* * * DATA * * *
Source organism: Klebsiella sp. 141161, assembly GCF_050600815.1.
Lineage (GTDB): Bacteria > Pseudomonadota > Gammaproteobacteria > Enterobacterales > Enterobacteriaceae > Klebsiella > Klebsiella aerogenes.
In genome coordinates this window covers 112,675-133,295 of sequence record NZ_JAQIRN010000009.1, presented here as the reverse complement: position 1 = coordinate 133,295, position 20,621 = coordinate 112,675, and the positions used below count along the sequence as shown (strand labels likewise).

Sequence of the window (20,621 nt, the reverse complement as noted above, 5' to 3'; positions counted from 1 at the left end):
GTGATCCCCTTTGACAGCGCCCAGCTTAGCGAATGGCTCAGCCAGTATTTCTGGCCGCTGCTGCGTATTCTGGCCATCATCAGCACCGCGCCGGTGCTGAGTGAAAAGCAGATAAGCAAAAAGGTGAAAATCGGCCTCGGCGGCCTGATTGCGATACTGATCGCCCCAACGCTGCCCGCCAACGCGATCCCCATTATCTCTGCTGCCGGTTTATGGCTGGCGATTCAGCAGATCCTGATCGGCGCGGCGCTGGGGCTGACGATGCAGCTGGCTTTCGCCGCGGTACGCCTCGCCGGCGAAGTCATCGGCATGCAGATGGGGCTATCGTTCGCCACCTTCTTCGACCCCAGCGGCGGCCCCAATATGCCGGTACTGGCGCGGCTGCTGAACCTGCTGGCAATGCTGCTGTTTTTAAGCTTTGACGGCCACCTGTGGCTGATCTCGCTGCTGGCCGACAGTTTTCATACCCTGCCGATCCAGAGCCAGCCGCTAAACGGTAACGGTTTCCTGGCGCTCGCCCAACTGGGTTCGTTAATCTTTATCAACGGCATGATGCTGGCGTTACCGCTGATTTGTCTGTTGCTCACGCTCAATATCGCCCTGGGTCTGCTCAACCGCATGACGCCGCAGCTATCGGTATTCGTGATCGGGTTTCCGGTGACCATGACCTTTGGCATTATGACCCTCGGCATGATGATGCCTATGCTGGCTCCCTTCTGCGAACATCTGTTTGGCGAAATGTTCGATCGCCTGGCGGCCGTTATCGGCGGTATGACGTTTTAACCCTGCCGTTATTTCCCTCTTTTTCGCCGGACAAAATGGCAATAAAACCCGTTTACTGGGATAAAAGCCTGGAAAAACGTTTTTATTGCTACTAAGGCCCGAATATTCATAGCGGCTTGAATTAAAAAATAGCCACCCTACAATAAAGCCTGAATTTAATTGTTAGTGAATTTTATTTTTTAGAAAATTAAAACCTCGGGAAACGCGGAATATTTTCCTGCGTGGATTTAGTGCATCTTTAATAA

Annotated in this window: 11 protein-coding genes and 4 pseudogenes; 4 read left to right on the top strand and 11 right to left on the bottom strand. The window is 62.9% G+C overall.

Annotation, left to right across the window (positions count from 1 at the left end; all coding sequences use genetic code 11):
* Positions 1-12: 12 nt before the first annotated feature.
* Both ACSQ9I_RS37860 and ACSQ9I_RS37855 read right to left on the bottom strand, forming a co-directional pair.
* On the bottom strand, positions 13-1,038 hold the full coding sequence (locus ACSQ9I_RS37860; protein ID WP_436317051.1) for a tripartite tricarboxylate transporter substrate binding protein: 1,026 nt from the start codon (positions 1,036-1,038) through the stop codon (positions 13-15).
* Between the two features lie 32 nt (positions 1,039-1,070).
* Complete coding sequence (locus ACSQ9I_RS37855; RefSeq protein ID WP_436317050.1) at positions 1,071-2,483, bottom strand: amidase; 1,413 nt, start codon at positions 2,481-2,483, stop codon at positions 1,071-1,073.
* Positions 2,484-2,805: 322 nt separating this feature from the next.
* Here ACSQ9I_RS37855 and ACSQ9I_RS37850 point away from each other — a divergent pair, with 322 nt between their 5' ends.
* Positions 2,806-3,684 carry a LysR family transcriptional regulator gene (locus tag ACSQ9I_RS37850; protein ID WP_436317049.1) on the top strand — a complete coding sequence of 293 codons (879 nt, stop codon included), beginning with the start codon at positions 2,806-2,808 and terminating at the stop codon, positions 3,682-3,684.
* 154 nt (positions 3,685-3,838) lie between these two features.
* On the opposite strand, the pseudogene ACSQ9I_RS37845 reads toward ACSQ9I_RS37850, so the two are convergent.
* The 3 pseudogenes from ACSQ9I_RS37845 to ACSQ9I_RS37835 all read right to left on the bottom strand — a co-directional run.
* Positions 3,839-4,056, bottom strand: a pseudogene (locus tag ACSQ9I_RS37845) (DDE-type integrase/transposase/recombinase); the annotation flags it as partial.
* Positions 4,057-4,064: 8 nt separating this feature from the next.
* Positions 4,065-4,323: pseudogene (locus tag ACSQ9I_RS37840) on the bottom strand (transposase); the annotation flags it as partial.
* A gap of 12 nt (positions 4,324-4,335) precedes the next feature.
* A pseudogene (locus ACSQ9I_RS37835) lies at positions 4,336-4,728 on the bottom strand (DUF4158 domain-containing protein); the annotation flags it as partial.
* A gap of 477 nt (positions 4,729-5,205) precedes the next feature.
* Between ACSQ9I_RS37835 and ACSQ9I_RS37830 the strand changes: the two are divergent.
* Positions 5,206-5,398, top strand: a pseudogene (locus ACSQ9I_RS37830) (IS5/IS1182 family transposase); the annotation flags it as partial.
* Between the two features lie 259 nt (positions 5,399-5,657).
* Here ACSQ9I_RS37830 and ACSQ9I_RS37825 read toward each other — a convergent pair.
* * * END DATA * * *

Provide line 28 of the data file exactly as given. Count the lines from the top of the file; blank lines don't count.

* Here ACSQ9I_RS37830 and ACSQ9I_RS37825 read toward each other — a convergent pair.